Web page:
Ford is very happy with the people that buy its Explorer Sport, as the range-topping SUV is bringing younger, wealthier and more educated customers into its showrooms.
According to Ford, nearly one-quarter of Ford Explorer Sport buyers are under 35 years old, while 54 percent are 44 or younger. That looks good compared to buyers of standard Ford Explorer models, of which only 3 percent are under 35 and 32 percent are 44 and younger.
Furthermore, 40 percent of Explorer Sport buyers make more than $150,000 a year, compared to 24 percent for the normally aspirated Explorer and 17 percent for the Ford brand overall. As for education, 60 percent of Explorer Sport customers hold a university or graduate degree, compared to 56 percent for Explorer buyers and 46 percent for Ford buyers overall.
The automaker also says 15 percent of Explorer Sport SUVs are bought by customers coming from luxury brands, including Audi, BMW and Mercedes-Benz. The vehicle considered most seriously by these customers before choosing the Explorer Sport is the Jeep Grand Cherokee. The biggest Explorer Sport markets are New York, Los Angeles, Detroit, Dallas, Chicago, Denver and Houston.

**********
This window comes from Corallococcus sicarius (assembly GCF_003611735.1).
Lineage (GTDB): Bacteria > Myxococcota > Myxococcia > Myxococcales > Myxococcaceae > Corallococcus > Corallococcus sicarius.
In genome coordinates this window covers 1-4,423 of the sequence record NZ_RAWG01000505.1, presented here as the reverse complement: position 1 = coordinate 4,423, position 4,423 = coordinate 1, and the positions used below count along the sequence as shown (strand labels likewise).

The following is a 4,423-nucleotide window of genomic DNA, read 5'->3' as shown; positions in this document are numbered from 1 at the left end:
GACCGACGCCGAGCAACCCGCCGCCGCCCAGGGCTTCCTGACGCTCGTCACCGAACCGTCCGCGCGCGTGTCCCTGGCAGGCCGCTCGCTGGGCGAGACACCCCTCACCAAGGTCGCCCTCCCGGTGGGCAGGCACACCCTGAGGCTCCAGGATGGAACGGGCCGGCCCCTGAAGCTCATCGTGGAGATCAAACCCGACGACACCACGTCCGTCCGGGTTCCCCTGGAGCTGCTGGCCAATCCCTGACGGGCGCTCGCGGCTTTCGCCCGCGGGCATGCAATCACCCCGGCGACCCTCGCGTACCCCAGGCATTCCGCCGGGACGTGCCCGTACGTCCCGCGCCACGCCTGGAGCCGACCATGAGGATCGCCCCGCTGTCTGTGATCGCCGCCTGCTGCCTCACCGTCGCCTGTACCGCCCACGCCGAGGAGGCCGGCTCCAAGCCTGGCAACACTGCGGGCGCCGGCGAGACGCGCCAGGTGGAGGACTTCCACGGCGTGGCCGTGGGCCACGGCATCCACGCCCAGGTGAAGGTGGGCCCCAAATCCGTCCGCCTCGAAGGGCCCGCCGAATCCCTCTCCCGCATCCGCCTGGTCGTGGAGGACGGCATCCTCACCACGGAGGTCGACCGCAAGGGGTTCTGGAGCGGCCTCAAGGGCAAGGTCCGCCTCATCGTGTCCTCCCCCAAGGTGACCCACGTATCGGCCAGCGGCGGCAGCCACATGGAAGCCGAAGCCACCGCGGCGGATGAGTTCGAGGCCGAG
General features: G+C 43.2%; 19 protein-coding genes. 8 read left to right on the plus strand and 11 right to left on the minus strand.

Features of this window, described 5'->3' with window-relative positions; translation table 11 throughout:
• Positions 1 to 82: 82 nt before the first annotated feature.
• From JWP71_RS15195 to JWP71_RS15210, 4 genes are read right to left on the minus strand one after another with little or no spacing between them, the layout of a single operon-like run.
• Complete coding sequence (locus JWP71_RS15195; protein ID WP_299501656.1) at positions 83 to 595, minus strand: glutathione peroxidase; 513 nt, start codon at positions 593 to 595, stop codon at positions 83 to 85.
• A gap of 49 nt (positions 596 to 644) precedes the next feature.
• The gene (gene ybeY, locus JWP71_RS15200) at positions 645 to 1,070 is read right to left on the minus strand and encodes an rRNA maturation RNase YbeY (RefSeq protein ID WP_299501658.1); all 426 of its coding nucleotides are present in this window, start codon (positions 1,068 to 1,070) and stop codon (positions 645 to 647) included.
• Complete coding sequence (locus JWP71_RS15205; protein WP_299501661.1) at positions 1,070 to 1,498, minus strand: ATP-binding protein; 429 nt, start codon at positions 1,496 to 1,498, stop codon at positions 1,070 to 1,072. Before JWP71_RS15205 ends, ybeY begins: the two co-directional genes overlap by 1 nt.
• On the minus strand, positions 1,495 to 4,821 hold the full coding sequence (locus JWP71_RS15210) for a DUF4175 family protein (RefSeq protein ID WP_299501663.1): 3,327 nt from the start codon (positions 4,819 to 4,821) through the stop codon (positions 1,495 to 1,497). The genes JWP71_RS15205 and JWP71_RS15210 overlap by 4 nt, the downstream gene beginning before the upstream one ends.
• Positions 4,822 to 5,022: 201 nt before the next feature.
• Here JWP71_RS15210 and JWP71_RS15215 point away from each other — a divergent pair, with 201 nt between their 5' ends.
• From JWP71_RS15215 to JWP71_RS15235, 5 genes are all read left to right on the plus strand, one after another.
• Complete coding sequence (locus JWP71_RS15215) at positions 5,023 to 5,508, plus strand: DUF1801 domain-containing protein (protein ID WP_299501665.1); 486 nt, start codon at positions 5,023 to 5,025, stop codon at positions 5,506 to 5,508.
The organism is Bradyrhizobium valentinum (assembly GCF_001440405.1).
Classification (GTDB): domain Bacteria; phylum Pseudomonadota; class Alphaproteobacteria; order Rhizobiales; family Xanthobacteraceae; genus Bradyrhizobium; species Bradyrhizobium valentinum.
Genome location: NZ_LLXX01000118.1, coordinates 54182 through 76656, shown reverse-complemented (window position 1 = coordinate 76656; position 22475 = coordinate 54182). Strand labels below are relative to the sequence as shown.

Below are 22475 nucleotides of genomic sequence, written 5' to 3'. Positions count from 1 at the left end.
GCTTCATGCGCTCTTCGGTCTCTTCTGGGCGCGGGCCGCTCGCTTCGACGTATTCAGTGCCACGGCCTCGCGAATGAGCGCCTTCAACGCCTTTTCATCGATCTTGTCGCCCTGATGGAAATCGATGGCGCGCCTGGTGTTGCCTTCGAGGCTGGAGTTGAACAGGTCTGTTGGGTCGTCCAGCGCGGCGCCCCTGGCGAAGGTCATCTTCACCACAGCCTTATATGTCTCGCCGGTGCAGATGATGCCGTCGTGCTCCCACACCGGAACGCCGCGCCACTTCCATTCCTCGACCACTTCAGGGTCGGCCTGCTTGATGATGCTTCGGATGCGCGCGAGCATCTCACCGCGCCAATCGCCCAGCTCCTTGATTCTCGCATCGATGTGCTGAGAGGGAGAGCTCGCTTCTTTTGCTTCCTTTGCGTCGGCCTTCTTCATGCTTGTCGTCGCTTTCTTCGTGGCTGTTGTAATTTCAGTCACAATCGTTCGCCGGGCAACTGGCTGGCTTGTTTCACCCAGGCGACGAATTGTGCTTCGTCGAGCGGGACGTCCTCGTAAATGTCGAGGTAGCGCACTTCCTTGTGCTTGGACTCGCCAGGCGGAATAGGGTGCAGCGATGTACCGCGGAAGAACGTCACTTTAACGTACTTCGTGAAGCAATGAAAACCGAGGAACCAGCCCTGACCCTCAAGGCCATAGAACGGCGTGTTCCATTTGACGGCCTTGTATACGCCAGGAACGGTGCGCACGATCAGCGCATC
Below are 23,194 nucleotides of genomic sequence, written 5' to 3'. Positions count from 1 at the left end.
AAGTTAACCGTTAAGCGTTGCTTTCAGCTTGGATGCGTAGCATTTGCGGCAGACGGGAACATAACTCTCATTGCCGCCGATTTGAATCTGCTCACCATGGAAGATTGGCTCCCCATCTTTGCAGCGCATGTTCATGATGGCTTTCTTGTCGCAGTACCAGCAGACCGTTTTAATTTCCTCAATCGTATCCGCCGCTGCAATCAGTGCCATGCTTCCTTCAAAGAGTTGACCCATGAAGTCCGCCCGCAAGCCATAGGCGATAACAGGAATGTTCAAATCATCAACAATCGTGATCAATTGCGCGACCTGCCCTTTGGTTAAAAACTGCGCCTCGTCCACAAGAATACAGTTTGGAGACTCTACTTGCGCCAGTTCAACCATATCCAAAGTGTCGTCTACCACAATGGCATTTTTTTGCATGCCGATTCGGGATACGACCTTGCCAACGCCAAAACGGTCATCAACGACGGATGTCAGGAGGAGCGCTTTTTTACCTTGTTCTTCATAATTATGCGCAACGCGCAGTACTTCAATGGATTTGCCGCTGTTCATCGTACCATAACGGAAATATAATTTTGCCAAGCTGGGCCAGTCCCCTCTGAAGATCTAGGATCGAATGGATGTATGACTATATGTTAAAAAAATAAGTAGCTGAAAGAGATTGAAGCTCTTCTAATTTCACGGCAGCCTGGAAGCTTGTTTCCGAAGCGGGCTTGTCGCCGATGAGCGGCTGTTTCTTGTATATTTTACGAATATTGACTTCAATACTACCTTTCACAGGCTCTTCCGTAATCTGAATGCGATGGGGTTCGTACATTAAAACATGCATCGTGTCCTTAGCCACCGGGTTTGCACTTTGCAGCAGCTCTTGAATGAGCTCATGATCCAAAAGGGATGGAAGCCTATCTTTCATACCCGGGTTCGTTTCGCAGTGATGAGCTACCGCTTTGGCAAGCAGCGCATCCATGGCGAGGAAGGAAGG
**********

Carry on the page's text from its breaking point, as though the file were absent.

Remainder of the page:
So why is it important for Ford to attract younger and richer buyers? Matt Zuehlk, Explorer brand manager, explains. “Younger buyers give automakers a better chance at customer retention, while affluent customers tend to buy highly contented, more expensive vehicles that are typically more profitable.”
The Ford Explorer Sport is powered by a 3.5-liter EcoBoost V6 engine producing 365hp and 350lb-ft (474Nm) of torque. Pricing starts at $43,565, which is significantly more than the base Explorer, priced from $31,495. Despite that, Ford says 90 percent of Explorer Sport sales come with a higher-level trim package that brings the cost to approximately $47,000.